COVID-19: Singapore confirms record 447 more cases and 4 new clusters, total at 3,699

·Editorial Team
·6-min read
People wearing facemasks walk past closed shops in Chinatown on 13 April, 2020. (PHOTO: AFP via Getty Images)
People wearing facemasks walk past closed shops in Chinatown on 13 April, 2020. (PHOTO: AFP via Getty Images)

SINGAPORE — The Ministry of Health (MOH) on Wednesday (15 April) reported a record 447 more COVID-19 cases in Singapore and four new clusters, taking its total to 3,699.

Three of the four new clusters are linked to foreign worker dormitories: 10 Kian Teck Crescent dormitory, Kian Teck Dormitory at 26 Kian Teck Avenue, and Mandai Lodge at 460 Mandai Road. The fourth new cluster is linked to 234 Balestier Road.

The announcement also marks the sixth consecutive day with no imported cases and comes two days after the city-state reported a previous record daily high of 386 new cases.

The ages of the 447 new cases range from seven to 87 years old. Of them, 409 are work permit holders with all but five residing in foreign worker dorms.


“The number of new cases among work permit holders has increased significantly, from an average of 48 cases per day in the week before, to 260 cases per day in the past week, especially with our ongoing efforts to undertake more active testing of the workers,” said the ministry.

About 68 per cent of the new cases are linked to known clusters, while the rest are pending contact tracing.

A total of 38 others are linked to previous cases. “In the past two weeks, the number of new cases in the community has remained stable, with an average of 36 cases per day,” said the MOH.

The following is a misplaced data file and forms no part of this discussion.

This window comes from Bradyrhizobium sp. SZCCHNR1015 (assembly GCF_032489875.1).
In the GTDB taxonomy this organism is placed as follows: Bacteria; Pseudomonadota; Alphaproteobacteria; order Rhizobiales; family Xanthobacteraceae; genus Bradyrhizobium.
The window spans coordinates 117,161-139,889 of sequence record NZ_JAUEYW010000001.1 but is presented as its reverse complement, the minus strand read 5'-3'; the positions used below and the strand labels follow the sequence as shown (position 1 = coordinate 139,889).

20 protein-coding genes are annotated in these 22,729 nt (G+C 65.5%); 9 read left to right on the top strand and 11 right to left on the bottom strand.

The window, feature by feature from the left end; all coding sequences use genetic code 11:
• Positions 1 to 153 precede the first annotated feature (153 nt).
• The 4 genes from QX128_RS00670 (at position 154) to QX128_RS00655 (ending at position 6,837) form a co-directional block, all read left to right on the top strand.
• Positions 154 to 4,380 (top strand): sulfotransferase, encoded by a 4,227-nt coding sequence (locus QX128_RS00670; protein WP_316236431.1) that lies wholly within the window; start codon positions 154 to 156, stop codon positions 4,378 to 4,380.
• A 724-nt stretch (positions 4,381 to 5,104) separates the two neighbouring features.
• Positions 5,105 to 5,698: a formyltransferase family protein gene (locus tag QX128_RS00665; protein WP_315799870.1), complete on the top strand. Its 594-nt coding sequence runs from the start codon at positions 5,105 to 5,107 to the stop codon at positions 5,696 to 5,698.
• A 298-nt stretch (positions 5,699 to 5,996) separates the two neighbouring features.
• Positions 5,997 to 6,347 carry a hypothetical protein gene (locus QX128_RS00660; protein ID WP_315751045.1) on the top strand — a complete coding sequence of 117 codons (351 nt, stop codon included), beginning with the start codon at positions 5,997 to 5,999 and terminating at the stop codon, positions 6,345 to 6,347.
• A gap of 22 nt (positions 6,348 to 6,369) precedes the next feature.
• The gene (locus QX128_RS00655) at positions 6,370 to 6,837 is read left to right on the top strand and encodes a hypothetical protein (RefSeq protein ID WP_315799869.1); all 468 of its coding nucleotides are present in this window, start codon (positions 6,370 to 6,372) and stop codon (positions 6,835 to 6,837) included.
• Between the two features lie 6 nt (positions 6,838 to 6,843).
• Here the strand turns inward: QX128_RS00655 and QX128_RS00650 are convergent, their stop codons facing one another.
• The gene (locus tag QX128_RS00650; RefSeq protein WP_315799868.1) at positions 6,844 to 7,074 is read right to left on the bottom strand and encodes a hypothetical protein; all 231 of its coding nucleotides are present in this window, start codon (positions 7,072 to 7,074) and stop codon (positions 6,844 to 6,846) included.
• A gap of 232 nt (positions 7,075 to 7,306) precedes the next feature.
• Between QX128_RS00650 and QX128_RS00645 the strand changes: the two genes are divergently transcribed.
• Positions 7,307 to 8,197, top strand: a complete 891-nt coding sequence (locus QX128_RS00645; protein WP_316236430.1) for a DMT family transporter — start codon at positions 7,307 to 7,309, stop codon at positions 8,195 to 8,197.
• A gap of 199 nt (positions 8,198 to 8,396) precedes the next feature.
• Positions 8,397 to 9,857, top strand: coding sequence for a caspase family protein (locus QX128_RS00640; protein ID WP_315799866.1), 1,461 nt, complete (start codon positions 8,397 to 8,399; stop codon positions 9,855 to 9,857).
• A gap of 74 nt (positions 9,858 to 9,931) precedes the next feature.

Separately, an 80-year-old Malaysian man, identified as no. 3381 and one of 447 new cases, died on Tuesday from causes unrelated to COVID-19.

The ministry said the man had been tested for the virus after his demise under the MOH’s enhanced surveillance, and his results came back positive.

Last Wednesday, a 32-year-old male Indian national, who held a Singapore long-term pass, died while awaiting test results for the virus. While his results came back positive, the man had died from ischaemic heart disease and not complications from COVID-19, the ministry said then.

(For more details on the breakdown of the clusters, read here.)

(For more on the 447 cases, read here.)

41 more patients discharged, 26 in ICU

The MOH on Wednesday confirmed that 41 more patients have been discharged from hospitals or community isolation facilities, bringing the total of recovered cases to 652.

Most of the 1,496 hospitalised cases are stable or improving, while 26 are in critical condition in the intensive care unit, down from 28 on Tuesday.

A total of 1,540 cases who are clinically well but still test positive for COVID-19 are isolated and cared for at community facilities.

Ten have died from complications due to COVID-19 infection, including a 70-year-old Singaporean man on Tuesday.

Wednesday’s cluster additions mean at least 23 of them linked to foreign worker dormitories have been identified thus far, including the largest cluster of 797 cases linked to S11 Dormitory@Punggol.

As of Tuesday noon, the MOH said it has identified 30,646 close contacts who have been quarantined. Of these, 12,797 are currently quarantined, and 17,849 have completed their quarantine.